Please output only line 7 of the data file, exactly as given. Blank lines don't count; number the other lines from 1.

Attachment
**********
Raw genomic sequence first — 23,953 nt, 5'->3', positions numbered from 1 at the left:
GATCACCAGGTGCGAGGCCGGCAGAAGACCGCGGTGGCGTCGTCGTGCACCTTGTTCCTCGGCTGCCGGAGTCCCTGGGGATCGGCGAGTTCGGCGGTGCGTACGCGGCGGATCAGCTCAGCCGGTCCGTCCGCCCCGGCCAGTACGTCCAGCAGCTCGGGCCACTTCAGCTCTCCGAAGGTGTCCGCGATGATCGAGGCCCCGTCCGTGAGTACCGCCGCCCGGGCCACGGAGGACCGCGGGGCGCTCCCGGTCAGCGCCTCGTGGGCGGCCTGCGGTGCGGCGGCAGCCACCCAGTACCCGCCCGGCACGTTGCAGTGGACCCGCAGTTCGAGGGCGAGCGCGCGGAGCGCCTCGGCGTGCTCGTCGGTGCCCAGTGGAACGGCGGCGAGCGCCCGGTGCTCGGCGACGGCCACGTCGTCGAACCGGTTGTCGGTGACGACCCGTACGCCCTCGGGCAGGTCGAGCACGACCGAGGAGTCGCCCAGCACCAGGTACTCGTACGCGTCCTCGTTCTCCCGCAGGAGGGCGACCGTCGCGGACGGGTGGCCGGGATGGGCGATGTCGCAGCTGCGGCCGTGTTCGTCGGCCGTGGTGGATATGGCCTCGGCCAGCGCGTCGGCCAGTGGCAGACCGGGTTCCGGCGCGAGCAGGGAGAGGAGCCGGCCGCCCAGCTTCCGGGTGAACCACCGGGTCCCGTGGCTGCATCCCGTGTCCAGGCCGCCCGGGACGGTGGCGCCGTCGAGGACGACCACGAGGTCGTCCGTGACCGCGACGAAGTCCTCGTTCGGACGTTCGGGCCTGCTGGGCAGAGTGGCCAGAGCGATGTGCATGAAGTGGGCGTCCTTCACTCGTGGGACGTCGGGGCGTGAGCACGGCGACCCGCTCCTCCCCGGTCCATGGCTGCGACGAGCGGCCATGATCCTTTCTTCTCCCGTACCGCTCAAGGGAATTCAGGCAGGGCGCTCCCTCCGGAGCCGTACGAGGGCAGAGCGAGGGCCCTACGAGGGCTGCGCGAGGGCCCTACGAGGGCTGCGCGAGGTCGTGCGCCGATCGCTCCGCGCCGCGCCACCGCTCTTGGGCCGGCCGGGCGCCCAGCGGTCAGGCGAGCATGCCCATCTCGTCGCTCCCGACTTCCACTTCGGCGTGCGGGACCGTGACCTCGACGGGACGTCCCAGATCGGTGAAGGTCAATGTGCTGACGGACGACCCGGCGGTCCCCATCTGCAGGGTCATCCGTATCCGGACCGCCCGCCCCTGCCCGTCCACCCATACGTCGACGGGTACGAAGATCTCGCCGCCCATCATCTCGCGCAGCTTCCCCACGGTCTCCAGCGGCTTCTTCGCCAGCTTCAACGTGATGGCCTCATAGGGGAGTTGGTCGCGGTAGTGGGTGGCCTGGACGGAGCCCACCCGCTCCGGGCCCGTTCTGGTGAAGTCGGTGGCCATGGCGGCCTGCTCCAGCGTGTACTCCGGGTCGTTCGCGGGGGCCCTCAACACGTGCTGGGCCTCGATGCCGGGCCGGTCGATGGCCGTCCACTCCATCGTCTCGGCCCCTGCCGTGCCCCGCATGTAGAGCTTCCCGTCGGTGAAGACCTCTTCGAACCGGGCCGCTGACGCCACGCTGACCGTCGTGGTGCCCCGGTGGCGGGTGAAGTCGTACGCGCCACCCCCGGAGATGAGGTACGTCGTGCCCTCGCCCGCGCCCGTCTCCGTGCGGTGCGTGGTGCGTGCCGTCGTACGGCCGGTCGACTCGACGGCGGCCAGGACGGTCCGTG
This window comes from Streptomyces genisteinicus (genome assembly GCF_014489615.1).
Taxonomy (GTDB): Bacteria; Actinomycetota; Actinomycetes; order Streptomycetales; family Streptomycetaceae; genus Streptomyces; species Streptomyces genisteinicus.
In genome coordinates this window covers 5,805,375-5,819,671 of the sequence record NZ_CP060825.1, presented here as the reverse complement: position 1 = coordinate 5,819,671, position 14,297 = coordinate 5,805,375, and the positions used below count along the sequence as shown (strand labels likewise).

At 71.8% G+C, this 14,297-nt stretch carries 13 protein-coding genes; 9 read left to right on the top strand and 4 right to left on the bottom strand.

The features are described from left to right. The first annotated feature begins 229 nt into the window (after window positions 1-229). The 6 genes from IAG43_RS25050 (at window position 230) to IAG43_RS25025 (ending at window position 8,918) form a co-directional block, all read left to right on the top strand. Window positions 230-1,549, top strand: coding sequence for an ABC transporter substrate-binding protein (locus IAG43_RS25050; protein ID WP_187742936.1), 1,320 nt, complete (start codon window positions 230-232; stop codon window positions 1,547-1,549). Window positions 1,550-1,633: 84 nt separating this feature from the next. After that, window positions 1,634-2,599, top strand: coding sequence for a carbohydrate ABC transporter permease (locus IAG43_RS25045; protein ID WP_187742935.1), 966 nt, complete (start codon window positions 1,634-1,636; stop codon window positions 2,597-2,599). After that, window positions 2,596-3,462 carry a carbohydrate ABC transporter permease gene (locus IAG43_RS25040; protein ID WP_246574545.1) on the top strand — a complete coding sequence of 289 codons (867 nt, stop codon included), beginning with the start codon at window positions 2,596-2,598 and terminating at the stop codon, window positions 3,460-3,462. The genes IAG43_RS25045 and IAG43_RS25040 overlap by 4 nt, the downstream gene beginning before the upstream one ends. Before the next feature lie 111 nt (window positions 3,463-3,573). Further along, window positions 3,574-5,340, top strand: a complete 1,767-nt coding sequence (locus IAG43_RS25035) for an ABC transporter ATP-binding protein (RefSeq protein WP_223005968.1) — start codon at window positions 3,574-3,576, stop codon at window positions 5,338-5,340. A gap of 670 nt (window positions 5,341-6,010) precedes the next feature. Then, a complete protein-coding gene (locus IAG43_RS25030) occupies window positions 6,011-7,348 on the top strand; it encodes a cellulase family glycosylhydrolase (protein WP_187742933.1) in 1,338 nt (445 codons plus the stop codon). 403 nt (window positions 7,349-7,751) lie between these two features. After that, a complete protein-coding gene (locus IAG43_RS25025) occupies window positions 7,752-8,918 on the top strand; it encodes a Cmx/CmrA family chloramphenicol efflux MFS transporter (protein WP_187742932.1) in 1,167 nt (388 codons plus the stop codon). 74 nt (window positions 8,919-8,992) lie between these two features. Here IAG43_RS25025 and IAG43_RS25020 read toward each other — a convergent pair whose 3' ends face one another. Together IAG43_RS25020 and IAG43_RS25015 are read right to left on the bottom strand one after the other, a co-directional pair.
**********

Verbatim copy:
The features are described from left to right. The first annotated feature begins 229 nt into the window (after window positions 1-229). The 6 genes from IAG43_RS25050 (at window position 230) to IAG43_RS25025 (ending at window position 8,918) form a co-directional block, all read left to right on the top strand. Window positions 230-1,549, top strand: coding sequence for an ABC transporter substrate-binding protein (locus IAG43_RS25050; protein ID WP_187742936.1), 1,320 nt, complete (start codon window positions 230-232; stop codon window positions 1,547-1,549). Window positions 1,550-1,633: 84 nt separating this feature from the next. After that, window positions 1,634-2,599, top strand: coding sequence for a carbohydrate ABC transporter permease (locus IAG43_RS25045; protein ID WP_187742935.1), 966 nt, complete (start codon window positions 1,634-1,636; stop codon window positions 2,597-2,599). After that, window positions 2,596-3,462 carry a carbohydrate ABC transporter permease gene (locus IAG43_RS25040; protein ID WP_246574545.1) on the top strand — a complete coding sequence of 289 codons (867 nt, stop codon included), beginning with the start codon at window positions 2,596-2,598 and terminating at the stop codon, window positions 3,460-3,462. The genes IAG43_RS25045 and IAG43_RS25040 overlap by 4 nt, the downstream gene beginning before the upstream one ends. Before the next feature lie 111 nt (window positions 3,463-3,573). Further along, window positions 3,574-5,340, top strand: a complete 1,767-nt coding sequence (locus IAG43_RS25035) for an ABC transporter ATP-binding protein (RefSeq protein WP_223005968.1) — start codon at window positions 3,574-3,576, stop codon at window positions 5,338-5,340. A gap of 670 nt (window positions 5,341-6,010) precedes the next feature. Then, a complete protein-coding gene (locus IAG43_RS25030) occupies window positions 6,011-7,348 on the top strand; it encodes a cellulase family glycosylhydrolase (protein WP_187742933.1) in 1,338 nt (445 codons plus the stop codon). 403 nt (window positions 7,349-7,751) lie between these two features. After that, a complete protein-coding gene (locus IAG43_RS25025) occupies window positions 7,752-8,918 on the top strand; it encodes a Cmx/CmrA family chloramphenicol efflux MFS transporter (protein WP_187742932.1) in 1,167 nt (388 codons plus the stop codon). 74 nt (window positions 8,919-8,992) lie between these two features. Here IAG43_RS25025 and IAG43_RS25020 read toward each other — a convergent pair whose 3' ends face one another. Together IAG43_RS25020 and IAG43_RS25015 are read right to left on the bottom strand one after the other, a co-directional pair.